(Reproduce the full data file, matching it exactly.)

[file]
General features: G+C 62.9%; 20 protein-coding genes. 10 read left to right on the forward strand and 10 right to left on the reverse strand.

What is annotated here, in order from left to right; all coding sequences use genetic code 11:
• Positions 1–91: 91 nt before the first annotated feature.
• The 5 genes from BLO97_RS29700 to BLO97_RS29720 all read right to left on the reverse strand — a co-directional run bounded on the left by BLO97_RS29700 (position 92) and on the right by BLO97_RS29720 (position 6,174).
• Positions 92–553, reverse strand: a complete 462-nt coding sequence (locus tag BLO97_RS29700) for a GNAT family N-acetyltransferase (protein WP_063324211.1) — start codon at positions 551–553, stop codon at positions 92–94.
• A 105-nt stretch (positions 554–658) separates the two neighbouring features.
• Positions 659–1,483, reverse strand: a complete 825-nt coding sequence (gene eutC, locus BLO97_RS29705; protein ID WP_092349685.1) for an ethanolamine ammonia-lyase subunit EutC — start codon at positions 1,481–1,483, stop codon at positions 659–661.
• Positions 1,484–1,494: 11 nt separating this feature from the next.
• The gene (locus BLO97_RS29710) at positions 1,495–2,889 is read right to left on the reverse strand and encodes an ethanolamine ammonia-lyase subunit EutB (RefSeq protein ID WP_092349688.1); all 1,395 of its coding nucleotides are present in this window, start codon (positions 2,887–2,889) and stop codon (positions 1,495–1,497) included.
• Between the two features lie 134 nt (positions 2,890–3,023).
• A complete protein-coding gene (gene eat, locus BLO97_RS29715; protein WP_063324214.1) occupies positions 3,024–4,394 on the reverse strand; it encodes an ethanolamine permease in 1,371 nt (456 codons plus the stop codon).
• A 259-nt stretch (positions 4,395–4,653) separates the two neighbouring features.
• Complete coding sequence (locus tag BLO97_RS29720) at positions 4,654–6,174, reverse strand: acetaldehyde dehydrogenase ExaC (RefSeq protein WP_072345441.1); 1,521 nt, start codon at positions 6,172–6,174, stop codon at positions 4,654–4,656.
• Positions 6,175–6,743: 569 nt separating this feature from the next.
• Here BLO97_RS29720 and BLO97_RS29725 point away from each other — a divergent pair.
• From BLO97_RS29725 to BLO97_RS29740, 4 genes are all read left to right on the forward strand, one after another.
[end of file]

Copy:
General features: G+C 62.9%; 20 protein-coding genes. 10 read left to right on the forward strand and 10 right to left on the reverse strand.

What is annotated here, in order from left to right; all coding sequences use genetic code 11:
• Positions 1–91: 91 nt before the first annotated feature.
• The 5 genes from BLO97_RS29700 to BLO97_RS29720 all read right to left on the reverse strand — a co-directional run bounded on the left by BLO97_RS29700 (position 92) and on the right by BLO97_RS29720 (position 6,174).
• Positions 92–553, reverse strand: a complete 462-nt coding sequence (locus tag BLO97_RS29700) for a GNAT family N-acetyltransferase (protein WP_063324211.1) — start codon at positions 551–553, stop codon at positions 92–94.
• A 105-nt stretch (positions 554–658) separates the two neighbouring features.
• Positions 659–1,483, reverse strand: a complete 825-nt coding sequence (gene eutC, locus BLO97_RS29705; protein ID WP_092349685.1) for an ethanolamine ammonia-lyase subunit EutC — start codon at positions 1,481–1,483, stop codon at positions 659–661.
• Positions 1,484–1,494: 11 nt separating this feature from the next.
• The gene (locus BLO97_RS29710) at positions 1,495–2,889 is read right to left on the reverse strand and encodes an ethanolamine ammonia-lyase subunit EutB (RefSeq protein ID WP_092349688.1); all 1,395 of its coding nucleotides are present in this window, start codon (positions 2,887–2,889) and stop codon (positions 1,495–1,497) included.
• Between the two features lie 134 nt (positions 2,890–3,023).
• A complete protein-coding gene (gene eat, locus BLO97_RS29715; protein WP_063324214.1) occupies positions 3,024–4,394 on the reverse strand; it encodes an ethanolamine permease in 1,371 nt (456 codons plus the stop codon).
• A 259-nt stretch (positions 4,395–4,653) separates the two neighbouring features.
• Complete coding sequence (locus tag BLO97_RS29720) at positions 4,654–6,174, reverse strand: acetaldehyde dehydrogenase ExaC (RefSeq protein WP_072345441.1); 1,521 nt, start codon at positions 6,172–6,174, stop codon at positions 4,654–4,656.
• Positions 6,175–6,743: 569 nt separating this feature from the next.
• Here BLO97_RS29720 and BLO97_RS29725 point away from each other — a divergent pair.
• From BLO97_RS29725 to BLO97_RS29740, 4 genes are all read left to right on the forward strand, one after another.